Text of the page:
By The Rt. Rev. Kirk S. Smith, Bishop of Arizona
Did you know that many of the customs and practices that we Americans associate with Christmas came from the Church of England, and in this country, the Episcopal Church?
The New England Puritan settlers were very distrustful of any celebrations of Christmas, which they associated with the excesses of the Church of England that they were fleeing from. In some New England colonies, it was even illegal to celebrate Christmas. This attitude began to change in the early 19th Century when the enormously popular writer Washington Irving took a trip to England. In his Sketchbook (1820), he reported back to his American readers how the English kept the holiday, with their traditions of caroling, Christmas trees, Yule Logs, and Christmas church services. The stage was set for the famous poem The Night Before Christmas (1823), written by Clement Moore, who was a theology professor at General Seminary in New York.
But the emphasis on Christmas in the Episcopal tradition is based on more than just a love for custom and pageantry. Anglican theologians have always been particularly interested in the doctrine of the Incarnation, the proclamation that God came among us as one of us. The English Reformation theologians were greatly influenced in this regard by the early fathers of the church, who wrote on this subject in the 4th and 5th Centuries. A good example of this is Lancelot Andrews, Bishop of Winchester (1589-1605), whose 50 Christmas sermons are still inspiring hundreds of years later. It is no wonder that even today, Americans tune into King’s College Cambridge broadcasts of Lessons and Carols or to Christmas morning at the National Cathedral in Washington, DC. We Anglicans/Episcopalians know how to do Christmas right!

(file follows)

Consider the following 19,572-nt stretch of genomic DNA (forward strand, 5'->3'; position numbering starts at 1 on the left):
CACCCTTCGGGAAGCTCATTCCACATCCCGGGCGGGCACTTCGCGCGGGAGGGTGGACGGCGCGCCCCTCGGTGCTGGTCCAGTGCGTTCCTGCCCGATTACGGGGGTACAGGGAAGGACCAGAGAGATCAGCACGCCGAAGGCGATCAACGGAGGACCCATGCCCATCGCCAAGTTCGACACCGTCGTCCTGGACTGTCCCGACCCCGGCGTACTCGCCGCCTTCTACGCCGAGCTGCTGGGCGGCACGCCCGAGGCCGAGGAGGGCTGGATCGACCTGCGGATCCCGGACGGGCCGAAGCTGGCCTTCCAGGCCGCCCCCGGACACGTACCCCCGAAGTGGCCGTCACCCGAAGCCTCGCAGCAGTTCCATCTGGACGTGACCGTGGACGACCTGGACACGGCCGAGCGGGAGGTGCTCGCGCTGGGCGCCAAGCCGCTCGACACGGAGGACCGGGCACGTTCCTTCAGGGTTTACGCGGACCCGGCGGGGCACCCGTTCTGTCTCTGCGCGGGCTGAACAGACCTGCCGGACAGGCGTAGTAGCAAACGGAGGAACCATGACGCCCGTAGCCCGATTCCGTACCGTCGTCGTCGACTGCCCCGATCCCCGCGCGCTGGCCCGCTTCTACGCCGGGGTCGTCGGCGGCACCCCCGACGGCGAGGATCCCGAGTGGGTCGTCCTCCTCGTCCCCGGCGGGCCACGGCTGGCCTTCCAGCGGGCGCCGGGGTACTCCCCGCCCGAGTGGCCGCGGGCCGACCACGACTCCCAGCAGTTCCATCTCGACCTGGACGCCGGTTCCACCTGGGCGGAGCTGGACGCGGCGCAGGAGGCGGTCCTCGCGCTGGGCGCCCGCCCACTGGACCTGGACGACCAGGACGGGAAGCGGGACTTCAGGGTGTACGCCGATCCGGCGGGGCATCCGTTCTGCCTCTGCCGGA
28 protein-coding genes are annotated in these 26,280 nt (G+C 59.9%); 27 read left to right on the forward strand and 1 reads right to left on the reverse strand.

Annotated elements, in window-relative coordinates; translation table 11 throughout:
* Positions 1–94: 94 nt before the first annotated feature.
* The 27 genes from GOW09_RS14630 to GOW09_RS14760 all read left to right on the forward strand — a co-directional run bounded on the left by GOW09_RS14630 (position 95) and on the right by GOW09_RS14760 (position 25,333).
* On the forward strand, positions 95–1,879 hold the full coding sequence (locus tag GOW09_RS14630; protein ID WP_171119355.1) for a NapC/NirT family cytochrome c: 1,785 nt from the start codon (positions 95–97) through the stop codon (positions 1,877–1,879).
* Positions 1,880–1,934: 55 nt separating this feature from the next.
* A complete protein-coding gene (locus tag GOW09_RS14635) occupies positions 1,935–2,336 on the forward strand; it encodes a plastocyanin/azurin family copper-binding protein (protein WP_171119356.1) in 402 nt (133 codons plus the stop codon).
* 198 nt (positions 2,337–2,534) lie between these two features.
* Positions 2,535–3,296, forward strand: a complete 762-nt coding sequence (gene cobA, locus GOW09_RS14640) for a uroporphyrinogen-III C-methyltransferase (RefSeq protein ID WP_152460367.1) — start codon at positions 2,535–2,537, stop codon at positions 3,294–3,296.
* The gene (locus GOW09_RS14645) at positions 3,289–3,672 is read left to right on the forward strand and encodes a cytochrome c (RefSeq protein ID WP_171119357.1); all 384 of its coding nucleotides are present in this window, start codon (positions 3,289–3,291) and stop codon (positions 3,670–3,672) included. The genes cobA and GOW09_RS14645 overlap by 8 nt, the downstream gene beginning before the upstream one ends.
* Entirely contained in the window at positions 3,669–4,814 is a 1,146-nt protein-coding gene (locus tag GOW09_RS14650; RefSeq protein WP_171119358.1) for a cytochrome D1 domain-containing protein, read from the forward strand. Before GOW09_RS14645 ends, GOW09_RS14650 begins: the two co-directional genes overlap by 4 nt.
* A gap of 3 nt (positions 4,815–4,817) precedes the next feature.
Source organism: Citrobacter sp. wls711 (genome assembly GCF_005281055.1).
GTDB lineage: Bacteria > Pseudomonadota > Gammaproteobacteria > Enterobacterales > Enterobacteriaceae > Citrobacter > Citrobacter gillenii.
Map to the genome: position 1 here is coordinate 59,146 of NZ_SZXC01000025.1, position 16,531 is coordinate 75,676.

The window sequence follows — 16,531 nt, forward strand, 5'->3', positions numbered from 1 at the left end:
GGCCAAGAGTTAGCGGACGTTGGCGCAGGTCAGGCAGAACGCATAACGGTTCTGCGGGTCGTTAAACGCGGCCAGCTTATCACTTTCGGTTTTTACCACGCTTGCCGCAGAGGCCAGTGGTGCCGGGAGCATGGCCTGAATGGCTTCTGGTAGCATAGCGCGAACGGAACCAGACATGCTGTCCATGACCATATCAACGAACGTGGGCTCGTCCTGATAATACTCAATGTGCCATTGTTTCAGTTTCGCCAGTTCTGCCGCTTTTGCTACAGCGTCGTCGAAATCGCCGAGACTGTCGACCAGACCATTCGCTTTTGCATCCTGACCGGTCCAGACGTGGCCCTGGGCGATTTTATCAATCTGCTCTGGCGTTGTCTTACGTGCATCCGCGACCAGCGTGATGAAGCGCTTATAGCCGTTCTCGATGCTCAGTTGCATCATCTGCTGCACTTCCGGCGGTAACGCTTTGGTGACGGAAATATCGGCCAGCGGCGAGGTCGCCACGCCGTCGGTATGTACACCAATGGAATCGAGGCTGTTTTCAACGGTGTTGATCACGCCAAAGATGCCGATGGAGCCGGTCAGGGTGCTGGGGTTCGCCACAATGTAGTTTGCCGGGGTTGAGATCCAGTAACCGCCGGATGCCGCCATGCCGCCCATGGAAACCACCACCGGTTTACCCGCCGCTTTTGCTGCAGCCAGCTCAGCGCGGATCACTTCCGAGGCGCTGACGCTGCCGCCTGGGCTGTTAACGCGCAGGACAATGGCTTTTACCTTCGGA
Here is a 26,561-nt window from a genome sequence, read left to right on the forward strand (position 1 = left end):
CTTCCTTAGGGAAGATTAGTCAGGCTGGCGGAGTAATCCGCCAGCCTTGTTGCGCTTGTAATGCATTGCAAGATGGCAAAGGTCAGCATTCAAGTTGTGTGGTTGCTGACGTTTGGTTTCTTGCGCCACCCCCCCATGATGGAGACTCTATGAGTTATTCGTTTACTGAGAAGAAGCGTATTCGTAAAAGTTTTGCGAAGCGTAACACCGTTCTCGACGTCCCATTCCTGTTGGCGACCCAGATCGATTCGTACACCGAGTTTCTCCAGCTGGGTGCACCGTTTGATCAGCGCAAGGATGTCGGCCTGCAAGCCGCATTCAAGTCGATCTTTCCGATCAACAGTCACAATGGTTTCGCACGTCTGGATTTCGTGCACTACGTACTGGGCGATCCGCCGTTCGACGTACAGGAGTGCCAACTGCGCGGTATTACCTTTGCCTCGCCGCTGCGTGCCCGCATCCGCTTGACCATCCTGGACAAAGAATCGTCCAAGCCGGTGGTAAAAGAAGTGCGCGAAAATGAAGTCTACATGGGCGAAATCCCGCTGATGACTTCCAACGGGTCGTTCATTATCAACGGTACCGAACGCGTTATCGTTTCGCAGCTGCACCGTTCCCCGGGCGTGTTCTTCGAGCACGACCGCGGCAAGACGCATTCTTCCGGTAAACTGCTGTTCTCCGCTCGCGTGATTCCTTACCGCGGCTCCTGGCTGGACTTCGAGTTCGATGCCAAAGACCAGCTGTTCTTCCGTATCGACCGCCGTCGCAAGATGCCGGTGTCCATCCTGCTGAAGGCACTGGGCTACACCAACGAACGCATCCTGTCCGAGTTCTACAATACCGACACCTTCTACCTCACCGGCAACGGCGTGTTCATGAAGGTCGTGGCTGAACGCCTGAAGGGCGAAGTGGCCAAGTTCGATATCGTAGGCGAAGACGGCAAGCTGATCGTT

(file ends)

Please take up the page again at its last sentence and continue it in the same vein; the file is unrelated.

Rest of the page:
Which is a reason as people of the Incarnation, we need to be clear in rejecting the reactionary rhetoric we have been hearing lately which claims that “God is no longer present in our schools” or that the government is waging a “War on Christmas.” If we believe that God comes to us, “sets up his tent among us” (in the language of the Gospel of John), then the idea that we can exclude God from his creation, or that there are places where God is “not allowed,” is both nonsensical, and actually borders on heresy. God is everywhere in God’s creation. We might ignore this fact (and often do), but there is no way we can keep God out. God is with us whether we deserve or not, whether we respond to it or not, whether we like or not! God is just as present to those carolers in Washington National Cathedral as He is to those grieving parents in Newtown, Connecticut. That is what Incarnation is all about. God is with us, Emmanuel. To do Christmas right is – above all – to remember that the Christmas message is for everyone, everywhere. It is “glad tidings, peace on earth, and good will towards all.”